What if you died and nobody cared?

My father died a couple of weeks ago. I found out last Thursday, but he died the Friday before that. The only reason I found out is that my brother’s ex-wife lives in Florida a few doors away from someone who used to live in the same town outside Milwaukee where my father and his current wife lived. Somehow this woman heard, and expressed her sympathy to my ex-sister-in-law, who then got in touch with my brother, who told me. As if that wasn’t convoluted enough, my father’s wife died two hospital rooms away from his and within eight hours of his death, but we aren’t sure if he knew she was in the hospital with him.

You might be thinking how sad and tragic this story is, but it isn’t. At least, that’s not why it is sad. It’s sad because, with the possible exception of my father’s sister-in-law, nobody cares.

You can’t live your life running away from every conflict and being concerned only with your addictions to work, booze, cigarettes, and money and expect people to be broken up when you pass away. I have been estranged from my father since I was eighteen years old. On my eighteenth birthday he flew into town, took me out for a drink, and told me he was never coming back. The next morning he told me he wouldn’t trade his travels for work for anything, even his family and children. Since that time I have had less than a dozen interactions with him. The last was especially egregious, but that isn’t really my story to tell. When people I met would occasionally ask if my father was alive, I would honestly say that he might have died and I wouldn’t know. It turns out that was prophetic. If my ex-sister-in-law hadn’t moved to that particular city in Florida, we might still not know.

My father was born to parents in their late thirties at a time when people didn’t have babies that late in life. It’s fair to say they didn’t plan to get pregnant. His mother was domineering and his father was a great man everywhere but at home, where he acquiesced to his wife’s demands at every turn. His father was a football coach and he was not a football player, setting up a dynamic where disappointment was a recurring theme. Not surprisingly, my father married a domineering woman. As they sunk deeper and deeper into addiction, she would verbally batter him every night and he would take the beating passively. Finally, he got up the courage to leave and never looked back – at any of us.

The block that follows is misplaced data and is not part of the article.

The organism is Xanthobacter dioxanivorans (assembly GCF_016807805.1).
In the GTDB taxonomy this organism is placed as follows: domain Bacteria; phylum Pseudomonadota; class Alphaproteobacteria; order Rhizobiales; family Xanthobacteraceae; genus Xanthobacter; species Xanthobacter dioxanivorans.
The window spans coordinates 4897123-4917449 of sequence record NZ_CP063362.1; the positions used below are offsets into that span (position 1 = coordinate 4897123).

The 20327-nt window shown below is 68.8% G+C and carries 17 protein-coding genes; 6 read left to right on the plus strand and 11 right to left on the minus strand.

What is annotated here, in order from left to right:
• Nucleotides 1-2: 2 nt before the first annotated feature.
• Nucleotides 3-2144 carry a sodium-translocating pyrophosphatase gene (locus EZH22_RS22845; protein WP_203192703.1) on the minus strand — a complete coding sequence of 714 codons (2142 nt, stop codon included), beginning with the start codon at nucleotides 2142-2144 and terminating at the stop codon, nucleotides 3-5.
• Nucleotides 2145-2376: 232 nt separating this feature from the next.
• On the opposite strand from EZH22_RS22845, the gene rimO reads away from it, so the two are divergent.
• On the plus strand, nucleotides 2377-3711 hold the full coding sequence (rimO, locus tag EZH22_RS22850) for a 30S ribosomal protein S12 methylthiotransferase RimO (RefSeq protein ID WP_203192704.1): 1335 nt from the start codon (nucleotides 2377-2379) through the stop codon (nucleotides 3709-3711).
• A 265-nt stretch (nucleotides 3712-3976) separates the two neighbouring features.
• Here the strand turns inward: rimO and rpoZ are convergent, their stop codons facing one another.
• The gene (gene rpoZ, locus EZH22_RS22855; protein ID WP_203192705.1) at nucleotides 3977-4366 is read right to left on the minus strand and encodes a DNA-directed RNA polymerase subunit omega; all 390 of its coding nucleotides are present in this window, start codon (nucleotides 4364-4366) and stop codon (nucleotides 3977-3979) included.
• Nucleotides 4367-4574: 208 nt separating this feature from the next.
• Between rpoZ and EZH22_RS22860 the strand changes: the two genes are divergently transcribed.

He was a man who could be wonderfully social, likely because his career required it, but the moment he left the party he forgot about everyone there. As he got older he developed a slightly paranoid bent, convinced that people were after his money. Perhaps he sensed that was all he really had to offer since he couldn’t feel, relate to others, or allow himself to become vulnerable. He is proof of the hole in the American Dream. He worked hard, made a lot of money, had a lot of toys, and found all of his validation doing those things. In the end, he died alone in a hospital room with nobody knowing he was there. Fitting, I suppose, but I can’t help but wonder how many others there are just like him. I suspect there are more than a few.

Decline, Death, and Family Matters

Nothing brings out skeletons from any family closet quite like decline and looming or actual death of matriarchs, patriarchs, and those in the family who wish they were either. In truth, it doesn’t matter who is close to death and what our relationship to them might be, death brings out the worst in us. You might think that tragedy would lead to unprecedented cooperation and putting aside hurt feelings and personal interest. Sadly you would be wrong. I believe the primary reason for this is that we in the west avoid thinking about death at all costs, so when it shows up we have no idea how to respond. Spiritual leaders really need to shift our consciousness around death, but if you are confronted with a pending loss before that shift occurs you will need some concrete advice.